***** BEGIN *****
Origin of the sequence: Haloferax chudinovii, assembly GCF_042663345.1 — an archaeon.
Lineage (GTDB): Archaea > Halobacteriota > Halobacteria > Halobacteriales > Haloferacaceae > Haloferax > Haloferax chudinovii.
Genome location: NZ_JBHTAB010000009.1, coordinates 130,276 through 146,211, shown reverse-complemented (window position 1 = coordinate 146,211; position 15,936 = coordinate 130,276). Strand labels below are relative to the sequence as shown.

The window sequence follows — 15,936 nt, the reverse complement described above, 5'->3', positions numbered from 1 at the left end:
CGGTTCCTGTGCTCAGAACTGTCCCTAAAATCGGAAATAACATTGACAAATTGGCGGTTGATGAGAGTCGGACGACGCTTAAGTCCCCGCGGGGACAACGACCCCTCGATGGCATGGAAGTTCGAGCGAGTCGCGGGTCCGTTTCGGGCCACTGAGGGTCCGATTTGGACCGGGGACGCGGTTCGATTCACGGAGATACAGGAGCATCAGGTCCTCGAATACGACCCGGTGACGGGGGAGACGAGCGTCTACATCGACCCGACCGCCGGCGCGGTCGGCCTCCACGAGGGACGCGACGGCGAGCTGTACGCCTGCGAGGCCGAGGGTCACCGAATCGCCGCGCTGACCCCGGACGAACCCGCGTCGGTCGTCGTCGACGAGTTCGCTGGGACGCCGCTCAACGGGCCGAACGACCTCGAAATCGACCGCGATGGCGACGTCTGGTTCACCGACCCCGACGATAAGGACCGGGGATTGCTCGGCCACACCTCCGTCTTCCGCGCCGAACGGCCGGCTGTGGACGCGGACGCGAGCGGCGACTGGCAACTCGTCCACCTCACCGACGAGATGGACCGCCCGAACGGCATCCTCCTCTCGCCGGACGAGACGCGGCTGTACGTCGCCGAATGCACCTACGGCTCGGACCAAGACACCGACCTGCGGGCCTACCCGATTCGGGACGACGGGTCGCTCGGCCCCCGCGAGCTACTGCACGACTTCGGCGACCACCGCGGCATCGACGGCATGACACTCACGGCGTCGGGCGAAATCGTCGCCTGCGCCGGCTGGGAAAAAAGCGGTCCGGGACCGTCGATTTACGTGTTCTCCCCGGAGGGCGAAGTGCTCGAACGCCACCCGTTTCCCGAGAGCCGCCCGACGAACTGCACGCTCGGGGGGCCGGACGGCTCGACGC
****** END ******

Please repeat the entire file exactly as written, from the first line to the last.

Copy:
Origin of the sequence: Haloferax chudinovii, assembly GCF_042663345.1 — an archaeon.
Lineage (GTDB): Archaea > Halobacteriota > Halobacteria > Halobacteriales > Haloferacaceae > Haloferax > Haloferax chudinovii.
Genome location: NZ_JBHTAB010000009.1, coordinates 130,276 through 146,211, shown reverse-complemented (window position 1 = coordinate 146,211; position 15,936 = coordinate 130,276). Strand labels below are relative to the sequence as shown.

The window sequence follows — 15,936 nt, the reverse complement described above, 5'->3', positions numbered from 1 at the left end:
CGGTTCCTGTGCTCAGAACTGTCCCTAAAATCGGAAATAACATTGACAAATTGGCGGTTGATGAGAGTCGGACGACGCTTAAGTCCCCGCGGGGACAACGACCCCTCGATGGCATGGAAGTTCGAGCGAGTCGCGGGTCCGTTTCGGGCCACTGAGGGTCCGATTTGGACCGGGGACGCGGTTCGATTCACGGAGATACAGGAGCATCAGGTCCTCGAATACGACCCGGTGACGGGGGAGACGAGCGTCTACATCGACCCGACCGCCGGCGCGGTCGGCCTCCACGAGGGACGCGACGGCGAGCTGTACGCCTGCGAGGCCGAGGGTCACCGAATCGCCGCGCTGACCCCGGACGAACCCGCGTCGGTCGTCGTCGACGAGTTCGCTGGGACGCCGCTCAACGGGCCGAACGACCTCGAAATCGACCGCGATGGCGACGTCTGGTTCACCGACCCCGACGATAAGGACCGGGGATTGCTCGGCCACACCTCCGTCTTCCGCGCCGAACGGCCGGCTGTGGACGCGGACGCGAGCGGCGACTGGCAACTCGTCCACCTCACCGACGAGATGGACCGCCCGAACGGCATCCTCCTCTCGCCGGACGAGACGCGGCTGTACGTCGCCGAATGCACCTACGGCTCGGACCAAGACACCGACCTGCGGGCCTACCCGATTCGGGACGACGGGTCGCTCGGCCCCCGCGAGCTACTGCACGACTTCGGCGACCACCGCGGCATCGACGGCATGACACTCACGGCGTCGGGCGAAATCGTCGCCTGCGCCGGCTGGGAAAAAAGCGGTCCGGGACCGTCGATTTACGTGTTCTCCCCGGAGGGCGAAGTGCTCGAACGCCACCCGTTTCCCGAGAGCCGCCCGACGAACTGCACGCTCGGGGGGCCGGACGGCTCGACGC